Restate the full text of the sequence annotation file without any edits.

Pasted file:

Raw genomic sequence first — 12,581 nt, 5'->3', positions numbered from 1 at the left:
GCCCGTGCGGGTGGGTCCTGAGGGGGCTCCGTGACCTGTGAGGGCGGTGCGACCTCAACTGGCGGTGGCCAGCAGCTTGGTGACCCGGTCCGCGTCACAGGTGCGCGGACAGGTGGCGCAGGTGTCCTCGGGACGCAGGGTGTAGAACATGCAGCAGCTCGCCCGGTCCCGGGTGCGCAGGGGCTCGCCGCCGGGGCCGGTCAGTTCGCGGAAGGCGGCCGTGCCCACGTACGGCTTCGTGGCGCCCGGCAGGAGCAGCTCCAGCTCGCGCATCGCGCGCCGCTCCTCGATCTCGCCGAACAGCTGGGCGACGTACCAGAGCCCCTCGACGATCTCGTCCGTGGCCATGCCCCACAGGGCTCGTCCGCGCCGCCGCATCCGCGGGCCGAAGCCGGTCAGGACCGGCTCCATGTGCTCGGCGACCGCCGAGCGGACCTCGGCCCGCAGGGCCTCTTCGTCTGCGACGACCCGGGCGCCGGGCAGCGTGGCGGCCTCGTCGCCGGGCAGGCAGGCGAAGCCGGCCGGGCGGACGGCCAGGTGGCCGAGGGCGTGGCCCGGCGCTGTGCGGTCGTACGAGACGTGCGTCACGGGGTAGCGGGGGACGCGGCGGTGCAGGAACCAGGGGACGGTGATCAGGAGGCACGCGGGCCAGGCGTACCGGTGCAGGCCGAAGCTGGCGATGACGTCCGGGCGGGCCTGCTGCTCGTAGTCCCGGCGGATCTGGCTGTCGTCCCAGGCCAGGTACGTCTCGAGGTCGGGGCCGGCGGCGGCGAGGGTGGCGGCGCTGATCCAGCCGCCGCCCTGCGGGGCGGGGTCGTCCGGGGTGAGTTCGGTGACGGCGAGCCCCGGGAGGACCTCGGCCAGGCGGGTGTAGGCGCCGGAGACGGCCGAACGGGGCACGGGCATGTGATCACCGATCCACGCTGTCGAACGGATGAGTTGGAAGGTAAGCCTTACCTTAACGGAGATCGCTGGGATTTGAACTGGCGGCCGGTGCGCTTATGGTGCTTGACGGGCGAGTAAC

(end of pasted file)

Raw genomic sequence first — 12,581 nt, 5'->3', positions numbered from 1 at the left:
GCCCGTGCGGGTGGGTCCTGAGGGGGCTCCGTGACCTGTGAGGGCGGTGCGACCTCAACTGGCGGTGGCCAGCAGCTTGGTGACCCGGTCCGCGTCACAGGTGCGCGGACAGGTGGCGCAGGTGTCCTCGGGACGCAGGGTGTAGAACATGCAGCAGCTCGCCCGGTCCCGGGTGCGCAGGGGCTCGCCGCCGGGGCCGGTCAGTTCGCGGAAGGCGGCCGTGCCCACGTACGGCTTCGTGGCGCCCGGCAGGAGCAGCTCCAGCTCGCGCATCGCGCGCCGCTCCTCGATCTCGCCGAACAGCTGGGCGACGTACCAGAGCCCCTCGACGATCTCGTCCGTGGCCATGCCCCACAGGGCTCGTCCGCGCCGCCGCATCCGCGGGCCGAAGCCGGTCAGGACCGGCTCCATGTGCTCGGCGACCGCCGAGCGGACCTCGGCCCGCAGGGCCTCTTCGTCTGCGACGACCCGGGCGCCGGGCAGCGTGGCGGCCTCGTCGCCGGGCAGGCAGGCGAAGCCGGCCGGGCGGACGGCCAGGTGGCCGAGGGCGTGGCCCGGCGCTGTGCGGTCGTACGAGACGTGCGTCACGGGGTAGCGGGGGACGCGGCGGTGCAGGAACCAGGGGACGGTGATCAGGAGGCACGCGGGCCAGGCGTACCGGTGCAGGCCGAAGCTGGCGATGACGTCCGGGCGGGCCTGCTGCTCGTAGTCCCGGCGGATCTGGCTGTCGTCCCAGGCCAGGTACGTCTCGAGGTCGGGGCCGGCGGCGGCGAGGGTGGCGGCGCTGATCCAGCCGCCGCCCTGCGGGGCGGGGTCGTCCGGGGTGAGTTCGGTGACGGCGAGCCCCGGGAGGACCTCGGCCAGGCGGGTGTAGGCGCCGGAGACGGCCGAACGGGGCACGGGCATGTGATCACCGATCCACGCTGTCGAACGGATGAGTTGGAAGGTAAGCCTTACCTTAACGGAGATCGCTGGGATTTGAACTGGCGGCCGGTGCGCTTATGGTGCTTGACGGGCGAGTAAC